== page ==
If Rondo can’t be productive, Van Gundy noted that the Celtics have other options. “Delonte West ‘ he’s not a setup-type point guard, he’s not a create shots for others-type point guard, but he can play effectively,” Van Gundy said. “I thought he had a good game in Game 3.
“They’re going to have play a really good game again tonight, and it will be interesting to see if they can regenerate that same intensity and energy and enthusiasm.”
On the subject of the ailing Shaquille O’Neal, Van Gundy said: “I felt badly for O’Neal in the last game. ‘¦ I found [it] tough to watch, actually. I give him a lot of credit for going out there and not worrying about how he was looking but giving of himself for the betterment of the team, whatever he could provide. And he is still a force when it comes to having to block him out on the offensive boards.”
Van Gundy said Shaq’s return overshadowed a solid performance by the Celtics’ starting center. “If you looked at Jermaine O’Neal ‘ which is the ONeal that everyone should have been talking about after that game ‘ that guy, he put his heart into that game,” Van Gundy said. “He blocked shots, he took charges. I thought Jermaine O’Neal was absolutely a decisive force in Game 3. But they have to keep doing it to have a chance. It can’t just be a one-game hit.”
|Fast Break: Rajon Rondo’s return sparks Celtics||05.07.11 at 10:57 pm ET|
Rajon Rondo played with one arm, Shaquille O’Neal actually played basketball and Kevin Garnett submitted a vintage performance — and it all added up to a gritty 97-81 Celtics victory in what was essentially a must-win Game 3 against the Heat in the Eastern Conference semifinals.
In a scary third-quarter moment, Rondo got tangled up with Dwyane Wade and dislocated his elbow. After receiving treatment, he shockingly returned for the fourth quarter — finishing with 11 assists and six points with essentially one arm. Meanwhile, Shaq scored just two points in eight minutes.
If not for those two Celtics comebacks, Garnett would’ve been the headliner — totaling 28 points and 18 rebounds in the victory. Wade led the Heat with 23 points, and Mario Chalmers added 17 off the bench.
WHAT WENT RIGHT
The Big Three: Even before Rondo went to the locker room with an elbow injury — and especially while Rondo got treatment — the Celtics’ Big Three asserted themselves and carried the team on both ends of the floor. The trio looked as sharp as they had all series, totaling 70 points on 26-of-51 shooting. Paul Pierce nearly matched Garnett’s output with 27 points of his own.
Meanwhile, the C’s Big Three held Wade, LeBron James and Chris Bosh to 43 combined points on 15-of-41 shooting. Bosh was nearly invisible, totaling only six points and five rebounds.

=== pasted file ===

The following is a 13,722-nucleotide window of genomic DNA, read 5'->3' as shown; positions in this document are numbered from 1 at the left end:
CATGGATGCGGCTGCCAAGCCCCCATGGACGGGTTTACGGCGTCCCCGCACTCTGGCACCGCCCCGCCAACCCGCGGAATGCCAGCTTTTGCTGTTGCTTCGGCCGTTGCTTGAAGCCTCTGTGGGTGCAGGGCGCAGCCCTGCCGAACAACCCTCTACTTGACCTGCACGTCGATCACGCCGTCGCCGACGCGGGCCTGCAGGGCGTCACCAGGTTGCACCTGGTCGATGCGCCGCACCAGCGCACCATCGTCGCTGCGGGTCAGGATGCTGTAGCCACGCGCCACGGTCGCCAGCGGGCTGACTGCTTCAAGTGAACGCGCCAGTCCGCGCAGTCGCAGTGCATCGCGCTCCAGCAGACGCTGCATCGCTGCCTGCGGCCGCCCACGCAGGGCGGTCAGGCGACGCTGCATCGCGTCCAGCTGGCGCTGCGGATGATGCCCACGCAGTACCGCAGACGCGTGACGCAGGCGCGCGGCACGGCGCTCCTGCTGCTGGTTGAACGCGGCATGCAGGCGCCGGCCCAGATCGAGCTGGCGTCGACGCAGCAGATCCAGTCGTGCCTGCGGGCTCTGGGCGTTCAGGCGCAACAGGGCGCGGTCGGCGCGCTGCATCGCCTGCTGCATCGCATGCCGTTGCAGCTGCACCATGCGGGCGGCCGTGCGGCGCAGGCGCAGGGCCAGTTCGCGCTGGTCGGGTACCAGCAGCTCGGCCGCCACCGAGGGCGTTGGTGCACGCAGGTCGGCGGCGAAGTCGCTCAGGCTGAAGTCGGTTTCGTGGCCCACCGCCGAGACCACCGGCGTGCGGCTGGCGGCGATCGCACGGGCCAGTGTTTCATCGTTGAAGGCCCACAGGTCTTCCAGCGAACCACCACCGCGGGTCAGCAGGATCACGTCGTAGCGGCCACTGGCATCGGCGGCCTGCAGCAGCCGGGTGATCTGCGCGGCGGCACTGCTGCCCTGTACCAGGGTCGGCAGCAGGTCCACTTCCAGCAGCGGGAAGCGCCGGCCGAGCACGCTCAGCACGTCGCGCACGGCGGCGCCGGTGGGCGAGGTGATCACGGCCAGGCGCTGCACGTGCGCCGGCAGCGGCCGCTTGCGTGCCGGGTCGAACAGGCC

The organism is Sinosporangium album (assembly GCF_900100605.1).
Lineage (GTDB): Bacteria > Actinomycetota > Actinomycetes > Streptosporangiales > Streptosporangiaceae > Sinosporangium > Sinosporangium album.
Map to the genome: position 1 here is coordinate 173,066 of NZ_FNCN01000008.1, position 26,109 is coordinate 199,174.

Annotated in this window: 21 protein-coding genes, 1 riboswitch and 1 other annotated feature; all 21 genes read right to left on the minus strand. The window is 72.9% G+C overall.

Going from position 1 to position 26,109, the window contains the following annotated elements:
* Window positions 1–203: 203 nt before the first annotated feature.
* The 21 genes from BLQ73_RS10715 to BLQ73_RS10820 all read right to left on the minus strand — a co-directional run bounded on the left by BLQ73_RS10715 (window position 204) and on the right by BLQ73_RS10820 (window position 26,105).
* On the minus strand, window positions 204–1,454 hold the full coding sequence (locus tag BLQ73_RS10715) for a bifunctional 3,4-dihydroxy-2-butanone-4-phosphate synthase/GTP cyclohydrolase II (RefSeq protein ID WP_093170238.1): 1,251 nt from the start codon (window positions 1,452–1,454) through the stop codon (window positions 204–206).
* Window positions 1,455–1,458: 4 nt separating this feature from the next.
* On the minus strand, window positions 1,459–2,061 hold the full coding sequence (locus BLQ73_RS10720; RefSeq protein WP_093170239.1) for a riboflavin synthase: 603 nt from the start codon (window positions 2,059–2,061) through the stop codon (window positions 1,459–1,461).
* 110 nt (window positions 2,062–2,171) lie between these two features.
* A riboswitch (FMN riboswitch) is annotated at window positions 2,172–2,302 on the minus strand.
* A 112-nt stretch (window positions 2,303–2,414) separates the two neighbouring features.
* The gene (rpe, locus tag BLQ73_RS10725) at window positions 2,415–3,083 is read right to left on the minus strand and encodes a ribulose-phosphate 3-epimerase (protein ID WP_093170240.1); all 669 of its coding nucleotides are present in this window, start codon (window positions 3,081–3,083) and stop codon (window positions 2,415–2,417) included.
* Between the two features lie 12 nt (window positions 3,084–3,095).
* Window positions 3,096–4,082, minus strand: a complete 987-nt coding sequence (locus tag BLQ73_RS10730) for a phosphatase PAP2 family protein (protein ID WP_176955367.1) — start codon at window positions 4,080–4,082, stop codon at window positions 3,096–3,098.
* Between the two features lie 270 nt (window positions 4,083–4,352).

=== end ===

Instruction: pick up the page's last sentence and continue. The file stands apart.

Encouraging start: For the first 5:07 of Game 3, the Celtics appeared ready to seize early control and set a tone for what the Heat could expect in Boston. The Garden crowd was loud, and the starting five’s play spoke louder. Behind a stifling defense and out of the flow of a well executed offense, Pierce scored 10 early points as the Celtics took a 16-7 lead — forcing Heat coach Erik Spoelstra to spend a timeout with 6:53 still remaining in the first quarter.
Shaq comes back: With 2:41 remaining in the first quarter, Shaq returned to the court for the first time this postseason and just the second time since Feb. 1. A minute and a half later, he scored his first bucket to put the Celtics up 27-20. He played 4:46 in the first half — lumbering for much of it, but also altering at least a few Miami shots on the defensive end. His final line of two points and one rebound were less climactic — but his 8:29 playing time was certainly encouraging.
WHAT WENT WRONG
Down goes Rajon Rondo: With 7:01 left in the third quarter, Wade and Rondo got tied up in the paint on the Celtics end, and Rondo landed awkwardly on his arm — appearing to hyperextend his left elbow. After clutching his arm on the floor for what seemed like an eternity, trainer Ed Lacerte ushered Rondo — and what appeared to be the C’s season — into the locker room.
At the end of the third quarter, Rondo returned to the Celtics bench with a dislocated elbow. And he returned to the floor to start the fourth quarter, bringing the crowd to a deafening level. He played the entire fourth quarter.
Joel Anthony’s energy: As has been the case all series long, the Celtics had no answer for Anthony (12 points, 11 rebounds) off the bench. He recorded 10 points (on 5-of-5 shooting) and seven rebounds in the first half alone. Four of those seven boards came on the offensive end, where he often found himself wide open underneath the basket (hence the perfect first-half field-goal percentage).
Ray Allen’s foul trouble: Questionable or not, Allen picked up his third foul with 6:48 still to play in the second quarter as he brushed Wade’s elbow on a 3-point attempt. The whistle came on the heels of a string of questionable calls by the refereeing crew of Bob Delaney, Bill Kennedy and Steve Javie. Also, Moments after Rondo’s injury, Wade took down Allen underneath the basket, and Allen had to be restrained from going after Wade — a rare but understandable burst of anger for the 3-point king, for certain.